Different phases of assessment and learner validation processes (Part 1)

September 10, 2018

In this article, we will discuss different phases of validation processes that you should be following in your RTO to ensure you meet regulatory requirements and industry expectations.

 

Validation of RTO assessment resources

 

You must validate all your assessment resources to ensure they meet the principles of assessment, rules of evidence, training package requirements, regulatory guidelines and Industry expectations.

 

Explanation of assessment validation:

 

Validation is a process of checking that the assessment tools, methods, judgements, evidence and processes to ensure that the training product meets:

  • ​Principles of Assessment – i.e. valid, reliable, flexible and fair

  • Rules of Evidence – i.e. valid, authentic, current and sufficient

  • The judgment made by the trainer/assessor is benchmarked with colleagues or industry experts

  • There is sufficient evidence to support the judgment of the trainer/assessor

  • Whether the requirements of the Training Package or accredited course have been met.

 

Typical benchmarks used during the validation process include:

  • National training package which are developed by Skills Service Organisations (SSOs)/ Industry Reference Committees (IRCs) and can be found on the training.gov.au website.

  • Units of competency which consist of competency standards and need to be unpacked so that those validating the assessments can compare the actual competency against the tools being validated.

  • Industry standards and consultation will vary, and these standards form the basis of the skills and knowledge required to perform work roles.

  • AQF Guidelines and Framework

  • Information provided to candidates, assessors and third parties

  • Legislation relevant to the assessment such as privacy, health and safety, anti-discrimination, copyright law and so on.

 

Validation occurs through different stages:

 

Stage 1: Validation before assessment judgements i.e. pre-validation of assessment resources

 

Validation before assessment judgements are made; look at the design of the assessment activities, if it meets the training package requirements, how the instructions for tasks or questions are presented and the benchmarks against the learner performance. This is where the mapping is undertaken. You review the assessment tool templates in detail to ensure they are compliant and meet regulatory standards and Industry requirements.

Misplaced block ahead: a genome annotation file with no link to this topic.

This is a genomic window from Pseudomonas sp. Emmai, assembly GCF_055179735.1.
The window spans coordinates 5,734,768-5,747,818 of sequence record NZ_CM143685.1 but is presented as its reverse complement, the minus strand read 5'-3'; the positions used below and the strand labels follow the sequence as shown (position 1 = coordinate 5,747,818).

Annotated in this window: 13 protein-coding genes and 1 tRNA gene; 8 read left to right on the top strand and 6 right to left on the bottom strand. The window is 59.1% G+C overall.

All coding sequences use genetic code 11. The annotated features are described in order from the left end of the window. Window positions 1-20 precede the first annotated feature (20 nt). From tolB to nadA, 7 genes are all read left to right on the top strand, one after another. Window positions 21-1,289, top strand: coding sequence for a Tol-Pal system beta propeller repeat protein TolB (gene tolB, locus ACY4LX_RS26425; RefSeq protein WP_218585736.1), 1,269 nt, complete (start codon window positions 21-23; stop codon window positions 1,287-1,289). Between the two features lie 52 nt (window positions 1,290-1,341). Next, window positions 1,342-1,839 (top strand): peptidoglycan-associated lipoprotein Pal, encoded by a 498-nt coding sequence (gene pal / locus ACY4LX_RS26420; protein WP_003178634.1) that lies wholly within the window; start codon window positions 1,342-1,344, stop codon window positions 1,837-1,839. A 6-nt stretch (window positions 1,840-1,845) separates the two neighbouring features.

Stage 2: Validation during assessment

 

Validation during assessment is looking at the actual benchmarking answers or performance the learner has provided, and making a judgement with another assessor, either together or separately. This often is coordinated within assessors who undertake training and assessment of the same vocational area. This process was also known as moderation and always remember prevention is always better than the cure, therefore, any issues identified at stage 1 or stage 2 should be eliminated as soon as possible and gaps should be filled with gap-analysis to ensure your organisation is bullet-proof.

 

The requirement in the Standards to undertake validation of assessment judgements (post validation) does not prohibit your RTO from undertaking moderation activities, or any other process aimed at increasing the quality of assessment.

 

Stage 3: Validation post assessment (i.e. post validation)

 

Validation post assessment concentrates on the learners' performance and their responses to questions, the actual assessment decision that was made, the task and processes that align to the assessment, any feedback from students, and the reporting processes.

 

The purpose of this post-assessment validation is to verify the validity and consistency of assessment decisions to bring assessment judgements and standards into alignment.

It is a process that ensures the same standards are applied to all assessment results within the same Unit(s) of Competency. It is an active process in the sense that adjustments to assessor judgements are made to overcome differences in the difficulty of the tool and/or the severity of judgements. It aims to ensure assessors have a common understanding of the unit requirements

 

It involves checking that your assessment tools have produced valid, reliable, sufficient, current and authentic evidence, enabling RTO to make reasonable judgements that the training package requirements have been met.

 

(To be continued in the upcoming blogs) 

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